Earth Above Us
Relatively new to the Congressional scene are concerns over windstorm hazards. Yet another of Congress limitless acronym programs, NWIRP, or the National Windstorm Impact Reduction Program, was introduced earlier this year. The bill, which passed through the House this summer, is similar to NEHRP in that it seeks to use mitigation strategies, obtained through research, to minimize damage done by windstorms, be it tornados, hurricanes, or any other wind event.
The key component to mitigation emphasized in this bill is research. NWIRP largely originated from an applied research program at Texas Tech University, where, in 1970, one of the strongest recorded tornadoes caused extensive damage to the city of Lubbock and its residents. From this and subsequent windstorm events, researchers at Texas Tech collected data and, with the help of wind tunnel simulations, have applied this information to bolster building codes in windstorm afflicted areas. Without a better understanding of weather patterns, the researchers, and now many members of Congress, acknowledge that little can be done to mitigate any harmful effects of windstorms. While NWIRP has yet to receive funding, the steps Congress has taken to pass this bill demonstrate their embryonic efforts to spend money on problems before, rather than after, damage has been done. The program requests a meager $20 million a year for the next three years, an amount that pales in comparison to the $26.5 billion in damage incurred by Hurricane Andrew in 1992, with the anticipated costs of Augusts Hurricane Charley not far behind. In testimony given to the House Science Committee on March 24, 2004, the Congressional Wind Hazard Reduction Coalition pointed out that while Congress invests over $100 million a year on earthquake mitigation, approximately $5 million is spent to minimize wind hazard losses. Congress definitely has their work cut out for them, but at least they are taking steps in the right direction.
Earth as a Whole
Congress awareness of natural hazards has also translated into an interest of mitigation through observation, as testimony on Capitol Hill this summer included primitive plans for globally integrated earth and ocean observation systems. The idea behind this international effort is to promote coordination of data among nations to study and understand how different earth elements interact. Aside from the vast knowledge this would provide, Congress has acquired an understanding of the monetary and mitigating advantages such systems could offer. According to U.S. Environmental Protection Agency (EPA) statistics,U.S. farmers gain about $15 of value for every $1 spent on weather forecasting and the El Nino ocean observing and forecast system alone provides the U.S. with an annual economic return between 13% and 26%. With thousands of buoys and land-based environmental stations monitoring the worlds oceans and lands and over 50 environmental satellites orbiting the globe all collecting valuable data the possibilities are bountiful.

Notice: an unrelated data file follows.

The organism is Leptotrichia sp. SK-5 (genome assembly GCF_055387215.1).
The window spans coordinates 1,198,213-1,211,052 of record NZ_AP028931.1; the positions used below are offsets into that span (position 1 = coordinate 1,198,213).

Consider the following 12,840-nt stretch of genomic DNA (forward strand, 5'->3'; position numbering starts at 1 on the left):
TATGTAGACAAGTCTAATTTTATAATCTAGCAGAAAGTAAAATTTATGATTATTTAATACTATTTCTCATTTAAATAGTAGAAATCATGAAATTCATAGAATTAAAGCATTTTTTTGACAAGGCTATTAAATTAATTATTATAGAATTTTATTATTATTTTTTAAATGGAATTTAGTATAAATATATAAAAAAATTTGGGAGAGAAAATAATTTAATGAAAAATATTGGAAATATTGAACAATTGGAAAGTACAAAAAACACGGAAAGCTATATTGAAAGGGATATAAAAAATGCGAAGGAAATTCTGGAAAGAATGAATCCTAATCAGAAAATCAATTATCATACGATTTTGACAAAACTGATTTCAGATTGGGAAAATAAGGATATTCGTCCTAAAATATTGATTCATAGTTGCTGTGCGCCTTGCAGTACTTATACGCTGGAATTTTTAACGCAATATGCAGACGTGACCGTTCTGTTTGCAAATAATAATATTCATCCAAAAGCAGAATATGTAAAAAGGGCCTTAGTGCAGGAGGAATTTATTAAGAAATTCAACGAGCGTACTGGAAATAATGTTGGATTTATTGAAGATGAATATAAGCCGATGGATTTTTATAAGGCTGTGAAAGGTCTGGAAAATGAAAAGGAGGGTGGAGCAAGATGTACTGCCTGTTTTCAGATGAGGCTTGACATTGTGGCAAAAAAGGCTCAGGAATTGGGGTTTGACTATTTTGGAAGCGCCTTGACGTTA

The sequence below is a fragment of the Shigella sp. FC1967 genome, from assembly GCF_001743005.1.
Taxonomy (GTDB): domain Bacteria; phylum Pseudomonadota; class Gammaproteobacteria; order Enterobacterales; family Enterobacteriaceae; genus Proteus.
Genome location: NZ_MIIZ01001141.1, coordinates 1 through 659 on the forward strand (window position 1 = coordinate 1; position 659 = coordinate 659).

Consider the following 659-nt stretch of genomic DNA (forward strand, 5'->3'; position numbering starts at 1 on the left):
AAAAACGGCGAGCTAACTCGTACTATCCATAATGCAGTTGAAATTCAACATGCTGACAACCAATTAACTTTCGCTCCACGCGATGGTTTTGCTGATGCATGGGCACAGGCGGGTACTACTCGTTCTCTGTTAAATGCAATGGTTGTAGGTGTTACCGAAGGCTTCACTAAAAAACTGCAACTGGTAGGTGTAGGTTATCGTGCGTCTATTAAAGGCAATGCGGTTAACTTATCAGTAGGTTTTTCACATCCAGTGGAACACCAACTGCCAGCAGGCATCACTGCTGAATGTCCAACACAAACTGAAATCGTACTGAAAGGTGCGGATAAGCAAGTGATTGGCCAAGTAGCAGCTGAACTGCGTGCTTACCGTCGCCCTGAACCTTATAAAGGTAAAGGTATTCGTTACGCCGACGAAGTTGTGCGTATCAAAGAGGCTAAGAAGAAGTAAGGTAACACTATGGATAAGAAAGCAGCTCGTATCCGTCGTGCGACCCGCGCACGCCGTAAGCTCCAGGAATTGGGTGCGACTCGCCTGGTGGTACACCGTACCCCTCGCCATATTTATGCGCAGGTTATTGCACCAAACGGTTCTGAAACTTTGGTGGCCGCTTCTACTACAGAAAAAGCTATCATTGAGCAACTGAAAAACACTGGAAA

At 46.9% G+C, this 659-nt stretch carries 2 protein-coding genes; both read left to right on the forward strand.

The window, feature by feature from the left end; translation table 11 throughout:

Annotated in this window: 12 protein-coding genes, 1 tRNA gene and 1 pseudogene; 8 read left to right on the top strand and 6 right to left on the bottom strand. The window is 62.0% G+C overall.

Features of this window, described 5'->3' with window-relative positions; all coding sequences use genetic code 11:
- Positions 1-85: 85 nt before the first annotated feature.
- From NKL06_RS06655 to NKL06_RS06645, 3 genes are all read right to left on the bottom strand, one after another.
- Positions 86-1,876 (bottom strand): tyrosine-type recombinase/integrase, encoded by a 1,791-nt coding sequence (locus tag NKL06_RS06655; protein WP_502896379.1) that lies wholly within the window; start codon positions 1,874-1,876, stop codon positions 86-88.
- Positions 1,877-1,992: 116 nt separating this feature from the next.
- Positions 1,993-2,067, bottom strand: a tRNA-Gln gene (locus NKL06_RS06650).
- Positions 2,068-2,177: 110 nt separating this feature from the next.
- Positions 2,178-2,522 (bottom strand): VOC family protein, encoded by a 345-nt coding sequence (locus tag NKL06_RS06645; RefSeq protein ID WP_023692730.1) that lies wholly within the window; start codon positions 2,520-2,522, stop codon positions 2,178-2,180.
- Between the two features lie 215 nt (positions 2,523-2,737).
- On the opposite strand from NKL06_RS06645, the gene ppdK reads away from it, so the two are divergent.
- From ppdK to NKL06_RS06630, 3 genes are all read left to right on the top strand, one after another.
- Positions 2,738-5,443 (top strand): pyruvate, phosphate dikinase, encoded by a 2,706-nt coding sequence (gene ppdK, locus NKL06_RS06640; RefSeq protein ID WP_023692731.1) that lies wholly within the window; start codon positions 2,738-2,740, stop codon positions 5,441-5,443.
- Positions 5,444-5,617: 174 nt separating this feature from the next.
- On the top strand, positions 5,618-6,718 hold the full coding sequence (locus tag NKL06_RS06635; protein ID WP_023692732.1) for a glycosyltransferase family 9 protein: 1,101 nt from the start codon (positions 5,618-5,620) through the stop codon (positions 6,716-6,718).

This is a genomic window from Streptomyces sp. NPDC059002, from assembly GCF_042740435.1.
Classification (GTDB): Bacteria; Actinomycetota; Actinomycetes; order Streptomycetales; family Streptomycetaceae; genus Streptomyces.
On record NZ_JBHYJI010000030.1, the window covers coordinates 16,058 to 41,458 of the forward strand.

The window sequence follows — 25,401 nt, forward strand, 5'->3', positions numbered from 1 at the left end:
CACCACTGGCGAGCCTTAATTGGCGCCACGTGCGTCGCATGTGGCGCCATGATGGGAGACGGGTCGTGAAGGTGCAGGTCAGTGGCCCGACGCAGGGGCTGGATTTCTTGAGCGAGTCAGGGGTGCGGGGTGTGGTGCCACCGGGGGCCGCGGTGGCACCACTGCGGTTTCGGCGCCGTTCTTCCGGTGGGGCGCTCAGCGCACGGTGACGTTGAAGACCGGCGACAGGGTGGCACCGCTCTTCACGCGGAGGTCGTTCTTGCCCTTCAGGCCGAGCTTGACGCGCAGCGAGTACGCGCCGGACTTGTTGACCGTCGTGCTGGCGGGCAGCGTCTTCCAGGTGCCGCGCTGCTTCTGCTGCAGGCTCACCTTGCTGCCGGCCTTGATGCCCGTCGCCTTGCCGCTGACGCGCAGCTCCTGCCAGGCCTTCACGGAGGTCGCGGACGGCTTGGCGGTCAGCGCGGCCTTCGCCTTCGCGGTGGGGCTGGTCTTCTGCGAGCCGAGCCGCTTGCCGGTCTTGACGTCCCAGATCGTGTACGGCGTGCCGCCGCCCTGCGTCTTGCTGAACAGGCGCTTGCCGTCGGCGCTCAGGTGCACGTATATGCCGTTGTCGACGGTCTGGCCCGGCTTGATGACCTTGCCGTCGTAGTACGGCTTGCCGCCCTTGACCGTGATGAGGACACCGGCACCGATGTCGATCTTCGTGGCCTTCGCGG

At this stage the involvement of Congress has been minimal, but enthusiasm for the projects is mounting. Congress held hearings this summer to monitor the status of an Integrated Ocean Observing System (IOOS), an attempt to network ocean research and monitoring.A report released in April by the U.S. Commission on Ocean Policy sparked discussion of an IOSS when it stated that only 5% of the ocean floor has been explored, severely limiting Congress ability to manage ocean resources and understand ocean processes. Despite the interest shown by members of Congress, funding is once again the formidable hurdle; legislation to finance the project has yet to be authorized.
On an international scale, the EPA is spearheading efforts to coordinate earth data with a conglomerate of industrialized and developing nations. The first Earth Observation Summit was held in Washington, D.C. in July of 2003 and another followed last April in Tokyo, where participants drafted a framework for a Global Earth Observation System of Systems, also known as GEOSS. The IOOS, for example, would be just one component of GEOSS that would also enhance weather predictions, monitor disease outbreaks, and reduce U.S. energy costs. The group gathered most recently on June 9th and 10th to discuss the progress of the system and begin work on a ten-year implementation plan, which is expected to be finalized by next year. GEOSS is supported by 49 countries that all recognize the myriad of benefits Earth observation would afford them. The House Fisheries, Conservation, Wildlife and Oceans Subcommittee heard witnesses stress the importance of earth observation during a July 13th hearing. They said that forming ocean to land and land to ocean correlations was critical: without making connections between the two, the data will be debased.
The role of Congress in promulgating earth science research cannot be overlooked.
Their investment is necessary to further our knowledge of the earth and apply
that edification in ways that bear fruit for both humans and the Earth. In the
end, perhaps the most important thing to realize is the benefits of understanding
the earth stretch far beyond satisfying scientific curiosity. However, in the
words of Mike Leavitt, Administer of the EPA, the greatest hurdles [will]
be bureaucratic, not technological.
Ashlee Dere is a senior at the California Polytechnic Institute, San Luis
Obispo on the central coast of California where she is majoring in Earth science
with a sustainable environments minor. Originally from San Diego, CA, she has
worked as an intern with the City of San Diego Environmental Services Department
and has participated in soil judging and other student activities sponsored
by the Soil Science Society of America. Ashlee gained insight on budget issues,
Yucca Mountain and natural hazards legislation this summer.
This article is reprinted with permission from The Professional Geologist, published by the American Institute of Professional Geologists. AGI gratefully acknowledges that permission.
Please send any comments or requests for information to the AGI Government Affairs Program.
Posted June 29, 2005
|Information Services |||Geoscience Education |||Public Policy |||Environmental|
|Publications |||Workforce |||AGI Events|